Monday, August 23, 2010

What I Did on My Summer Vacation

Today is my last day of Summer Vacation. Ironically, it is windy, rainy, and cold outside. Seems even the weather gods are also mourning the end of summer. I had big plans this summer, like cleaning out and organizing the guest room closet. And taking the time to really understand how to use my mother's sewing machine so that I could then sew up some beautiful curtains for said guest room. But alas, I go back to school tomorrowand those things are certainly not getting done today. So, this list will get renamed: Fall-To Do. (Confession: It was originally called Spring: To Do)
Instead I spent the summer at the beach with those I love.

Grew my very first container garden.

Enjoyed the company of old friends and used it as an excuse to eat good, but not good for you food.
Found the perfect spot to watch the fireworks.
Participated in a disastourous first craft fair, got over it and took part in a wonderful farmers market.

And of course, completed loads and loads of knitting.

Please stop in tomorrow, I think that back-to-school calls for a pick-me-up, don't you? How about a give-away?!

Thursday, August 19, 2010

The Vineyard

In addition to a degree in theatre (that I don't actually use in my real life), I also graduated from college with a wonderful group of guy friends. To be honest, I didn't expect our friendship to very long-they are boys after all. Right after graduation, they all moved to New York and I stayed in Boston. But, a couple of years later when I finally packed up and moved to Brooklyn, they were there waiting for me. I lived in an apartment with four of them for a summer and quickly realized that these were going to be lifelong friends. Since that time, most of us have left the city and many of them have gotten married, but we still manage to squeak out some time together. Usually it's in small groups of three or four with an occasional wedding thrown in, but last weekend a large (but not complete) group of us met up on Martha's Vineyard. I could only manage to squeeze 36 hours of Vineyard time into my schedule, but I was able to make the most of my time there.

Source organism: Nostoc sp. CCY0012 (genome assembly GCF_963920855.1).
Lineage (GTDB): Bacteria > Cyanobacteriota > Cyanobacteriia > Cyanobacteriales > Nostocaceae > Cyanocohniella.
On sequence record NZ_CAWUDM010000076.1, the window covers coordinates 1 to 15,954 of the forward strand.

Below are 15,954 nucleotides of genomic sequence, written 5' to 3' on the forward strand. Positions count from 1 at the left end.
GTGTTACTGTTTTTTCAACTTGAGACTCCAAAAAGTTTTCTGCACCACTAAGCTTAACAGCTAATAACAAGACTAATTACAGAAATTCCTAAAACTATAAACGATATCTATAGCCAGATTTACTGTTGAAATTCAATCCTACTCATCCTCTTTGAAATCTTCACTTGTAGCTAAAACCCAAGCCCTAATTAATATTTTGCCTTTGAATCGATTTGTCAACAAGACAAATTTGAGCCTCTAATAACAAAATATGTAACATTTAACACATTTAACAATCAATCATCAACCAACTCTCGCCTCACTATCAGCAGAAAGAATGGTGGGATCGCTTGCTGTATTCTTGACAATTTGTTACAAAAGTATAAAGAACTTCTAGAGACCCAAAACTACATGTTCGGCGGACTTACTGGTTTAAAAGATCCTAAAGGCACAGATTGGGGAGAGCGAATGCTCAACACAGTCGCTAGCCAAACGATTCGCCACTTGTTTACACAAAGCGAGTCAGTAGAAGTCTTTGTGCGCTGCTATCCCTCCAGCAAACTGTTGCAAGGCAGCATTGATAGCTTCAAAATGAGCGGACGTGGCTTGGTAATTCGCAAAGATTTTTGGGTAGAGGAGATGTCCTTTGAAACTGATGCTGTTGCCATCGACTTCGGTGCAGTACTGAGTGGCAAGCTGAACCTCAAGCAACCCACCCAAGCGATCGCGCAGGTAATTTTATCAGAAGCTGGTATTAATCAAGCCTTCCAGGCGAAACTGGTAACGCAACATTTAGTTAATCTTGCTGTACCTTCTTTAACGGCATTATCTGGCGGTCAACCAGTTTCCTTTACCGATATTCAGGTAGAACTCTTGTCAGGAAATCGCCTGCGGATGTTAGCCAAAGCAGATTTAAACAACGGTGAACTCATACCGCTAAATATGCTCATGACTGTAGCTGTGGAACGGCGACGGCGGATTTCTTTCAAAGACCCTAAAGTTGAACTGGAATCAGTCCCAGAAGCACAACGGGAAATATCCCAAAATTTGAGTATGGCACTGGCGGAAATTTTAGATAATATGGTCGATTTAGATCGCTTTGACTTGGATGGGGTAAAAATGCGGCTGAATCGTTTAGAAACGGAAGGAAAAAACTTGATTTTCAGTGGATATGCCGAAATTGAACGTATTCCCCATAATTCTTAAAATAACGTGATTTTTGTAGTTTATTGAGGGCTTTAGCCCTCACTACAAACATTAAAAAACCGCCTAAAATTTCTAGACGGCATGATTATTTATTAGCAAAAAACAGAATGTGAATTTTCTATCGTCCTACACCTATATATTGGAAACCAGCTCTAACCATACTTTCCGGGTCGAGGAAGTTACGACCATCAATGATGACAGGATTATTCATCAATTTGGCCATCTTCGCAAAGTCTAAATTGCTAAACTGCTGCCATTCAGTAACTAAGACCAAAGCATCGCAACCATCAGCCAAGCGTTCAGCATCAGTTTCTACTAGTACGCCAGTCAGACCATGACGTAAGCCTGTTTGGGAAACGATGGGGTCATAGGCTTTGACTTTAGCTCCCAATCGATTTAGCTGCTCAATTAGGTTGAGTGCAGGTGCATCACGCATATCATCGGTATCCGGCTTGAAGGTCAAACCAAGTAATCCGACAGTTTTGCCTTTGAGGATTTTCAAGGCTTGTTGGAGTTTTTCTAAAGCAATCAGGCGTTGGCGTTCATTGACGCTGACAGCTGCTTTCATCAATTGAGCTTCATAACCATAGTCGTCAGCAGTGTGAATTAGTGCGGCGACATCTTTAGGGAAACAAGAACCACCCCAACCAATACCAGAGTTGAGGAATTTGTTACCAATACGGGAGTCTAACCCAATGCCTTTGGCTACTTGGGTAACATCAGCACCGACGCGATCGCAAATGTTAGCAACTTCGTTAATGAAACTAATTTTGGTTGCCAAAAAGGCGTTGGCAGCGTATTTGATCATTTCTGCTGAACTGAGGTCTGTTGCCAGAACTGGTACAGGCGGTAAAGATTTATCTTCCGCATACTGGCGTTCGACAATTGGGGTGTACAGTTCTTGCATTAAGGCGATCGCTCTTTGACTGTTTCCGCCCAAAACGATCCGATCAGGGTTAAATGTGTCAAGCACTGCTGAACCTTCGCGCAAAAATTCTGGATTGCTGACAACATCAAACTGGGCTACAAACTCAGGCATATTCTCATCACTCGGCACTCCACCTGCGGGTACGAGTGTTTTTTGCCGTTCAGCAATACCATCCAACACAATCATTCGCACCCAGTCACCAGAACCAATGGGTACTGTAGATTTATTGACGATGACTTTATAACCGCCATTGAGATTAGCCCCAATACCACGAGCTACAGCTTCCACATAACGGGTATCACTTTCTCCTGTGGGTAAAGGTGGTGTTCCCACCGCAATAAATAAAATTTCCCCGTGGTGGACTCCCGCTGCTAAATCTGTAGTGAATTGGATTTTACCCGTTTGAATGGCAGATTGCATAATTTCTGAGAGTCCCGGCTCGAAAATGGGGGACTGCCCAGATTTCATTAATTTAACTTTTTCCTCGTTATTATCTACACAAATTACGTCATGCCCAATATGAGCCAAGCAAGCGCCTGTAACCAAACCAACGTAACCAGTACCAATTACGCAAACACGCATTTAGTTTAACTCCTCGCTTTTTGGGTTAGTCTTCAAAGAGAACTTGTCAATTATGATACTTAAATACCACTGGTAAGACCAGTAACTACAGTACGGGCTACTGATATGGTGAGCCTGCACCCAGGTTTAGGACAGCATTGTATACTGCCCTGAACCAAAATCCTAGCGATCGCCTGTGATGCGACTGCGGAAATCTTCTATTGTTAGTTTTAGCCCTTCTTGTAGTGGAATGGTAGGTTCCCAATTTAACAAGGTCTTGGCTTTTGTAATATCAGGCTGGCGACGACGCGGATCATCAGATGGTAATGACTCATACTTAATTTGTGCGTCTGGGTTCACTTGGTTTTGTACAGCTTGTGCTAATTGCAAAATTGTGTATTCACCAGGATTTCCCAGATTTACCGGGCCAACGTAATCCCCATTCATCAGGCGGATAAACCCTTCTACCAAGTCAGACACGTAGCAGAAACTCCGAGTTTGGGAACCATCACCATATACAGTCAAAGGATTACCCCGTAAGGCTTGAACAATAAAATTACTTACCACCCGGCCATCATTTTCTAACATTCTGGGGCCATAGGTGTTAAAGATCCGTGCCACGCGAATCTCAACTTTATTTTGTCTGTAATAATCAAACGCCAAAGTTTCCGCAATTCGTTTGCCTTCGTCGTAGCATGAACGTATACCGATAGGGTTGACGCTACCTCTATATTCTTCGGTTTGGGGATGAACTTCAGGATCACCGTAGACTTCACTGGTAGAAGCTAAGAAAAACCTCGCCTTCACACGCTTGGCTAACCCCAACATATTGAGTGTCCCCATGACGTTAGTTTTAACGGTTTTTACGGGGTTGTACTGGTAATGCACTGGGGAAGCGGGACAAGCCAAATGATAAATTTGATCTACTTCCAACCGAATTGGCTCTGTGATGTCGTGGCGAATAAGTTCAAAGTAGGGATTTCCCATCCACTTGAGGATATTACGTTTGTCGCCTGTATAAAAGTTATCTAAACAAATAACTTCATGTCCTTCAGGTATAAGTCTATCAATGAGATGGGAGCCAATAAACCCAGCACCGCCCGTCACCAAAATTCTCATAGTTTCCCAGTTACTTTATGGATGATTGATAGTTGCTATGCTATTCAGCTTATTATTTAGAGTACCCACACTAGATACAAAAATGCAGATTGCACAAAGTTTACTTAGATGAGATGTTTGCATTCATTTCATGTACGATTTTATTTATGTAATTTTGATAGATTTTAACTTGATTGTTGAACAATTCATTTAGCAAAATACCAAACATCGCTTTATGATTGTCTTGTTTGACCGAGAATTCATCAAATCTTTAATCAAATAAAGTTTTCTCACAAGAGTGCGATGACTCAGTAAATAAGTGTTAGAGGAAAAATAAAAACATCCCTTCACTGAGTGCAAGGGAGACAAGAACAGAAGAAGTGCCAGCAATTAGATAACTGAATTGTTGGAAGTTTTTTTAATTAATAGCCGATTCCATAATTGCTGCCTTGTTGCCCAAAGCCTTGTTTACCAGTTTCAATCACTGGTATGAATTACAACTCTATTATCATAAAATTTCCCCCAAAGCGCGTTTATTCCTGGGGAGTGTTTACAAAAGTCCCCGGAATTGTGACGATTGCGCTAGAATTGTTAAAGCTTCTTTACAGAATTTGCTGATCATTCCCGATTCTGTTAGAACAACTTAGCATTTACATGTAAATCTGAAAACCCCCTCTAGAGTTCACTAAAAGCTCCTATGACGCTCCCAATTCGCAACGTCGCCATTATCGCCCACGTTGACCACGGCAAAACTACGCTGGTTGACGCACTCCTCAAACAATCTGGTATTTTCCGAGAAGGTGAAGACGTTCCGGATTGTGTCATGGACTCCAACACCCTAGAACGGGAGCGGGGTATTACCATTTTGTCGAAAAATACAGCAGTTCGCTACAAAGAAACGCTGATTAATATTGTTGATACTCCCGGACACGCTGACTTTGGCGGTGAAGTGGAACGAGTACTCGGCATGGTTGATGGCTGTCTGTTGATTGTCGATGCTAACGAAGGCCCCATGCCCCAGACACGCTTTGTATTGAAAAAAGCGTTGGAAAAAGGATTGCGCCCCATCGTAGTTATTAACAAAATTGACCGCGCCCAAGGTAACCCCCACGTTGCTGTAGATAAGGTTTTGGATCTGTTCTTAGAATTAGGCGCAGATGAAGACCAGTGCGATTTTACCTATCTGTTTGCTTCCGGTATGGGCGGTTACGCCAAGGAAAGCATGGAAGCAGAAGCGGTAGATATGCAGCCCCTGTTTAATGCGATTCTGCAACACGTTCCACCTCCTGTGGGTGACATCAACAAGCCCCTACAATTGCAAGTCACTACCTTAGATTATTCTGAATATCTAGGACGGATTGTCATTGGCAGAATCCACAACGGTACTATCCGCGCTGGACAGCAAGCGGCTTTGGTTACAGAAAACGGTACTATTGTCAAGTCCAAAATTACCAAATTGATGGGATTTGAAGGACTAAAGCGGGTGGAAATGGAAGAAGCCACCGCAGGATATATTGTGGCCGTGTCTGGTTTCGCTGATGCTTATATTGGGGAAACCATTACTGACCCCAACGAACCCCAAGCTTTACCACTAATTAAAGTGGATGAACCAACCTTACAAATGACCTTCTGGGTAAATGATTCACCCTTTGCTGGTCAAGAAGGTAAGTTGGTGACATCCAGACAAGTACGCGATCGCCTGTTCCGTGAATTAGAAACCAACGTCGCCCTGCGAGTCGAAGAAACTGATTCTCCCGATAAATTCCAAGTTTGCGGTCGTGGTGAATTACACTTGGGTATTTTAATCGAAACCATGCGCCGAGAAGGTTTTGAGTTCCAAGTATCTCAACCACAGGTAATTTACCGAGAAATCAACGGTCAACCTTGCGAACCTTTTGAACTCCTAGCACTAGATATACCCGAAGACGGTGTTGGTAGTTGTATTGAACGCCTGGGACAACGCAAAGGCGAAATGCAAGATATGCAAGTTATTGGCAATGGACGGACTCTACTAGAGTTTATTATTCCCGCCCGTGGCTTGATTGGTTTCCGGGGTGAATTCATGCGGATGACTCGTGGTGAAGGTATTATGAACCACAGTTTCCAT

Of course there were games. These boys love games. Games that involve frisbees, bocce balls, wiffle balls, bean bags, uno cards, chess pieces. Every game imaginable. I am not a game player, I prefer to watch and take pictures.

My friend Dan's wife orchestrated an amazing meal that included some of the most amazing appetizers. Martha Stewart and Ina Garten have some serious competition in Stacey. That coupled with some vodka infused with cucumber or blueberry cocktails, ahhhmazing.

These donuts. I can't stop thinking about these donuts. Some time after dinner a couple of the boys hopped on their bikes and headed into town. A few minutes later, they showed up with three bags of warm goodness. Goodness isn't even the right word, they were better than good. It took some serious self-restraint to keep myself from devouring all of them. There is a bakery in town that makes donuts and apple fritters at night and sells them right from the fryer and out of their back door. Isn't that awesome? Don't you wish they lived next door to you?

One of the boys bought Sky Lanterns. Have you ever seen these? They are so beautiful. You light them and they just float up into the night sky. It's almost magical. Plus, for some reason, I love the photo of the three of them working together to get it lit. I was sad to leave, it was a bit too short of a visit, but I do feel like a squeezed a lot into a little amount of time.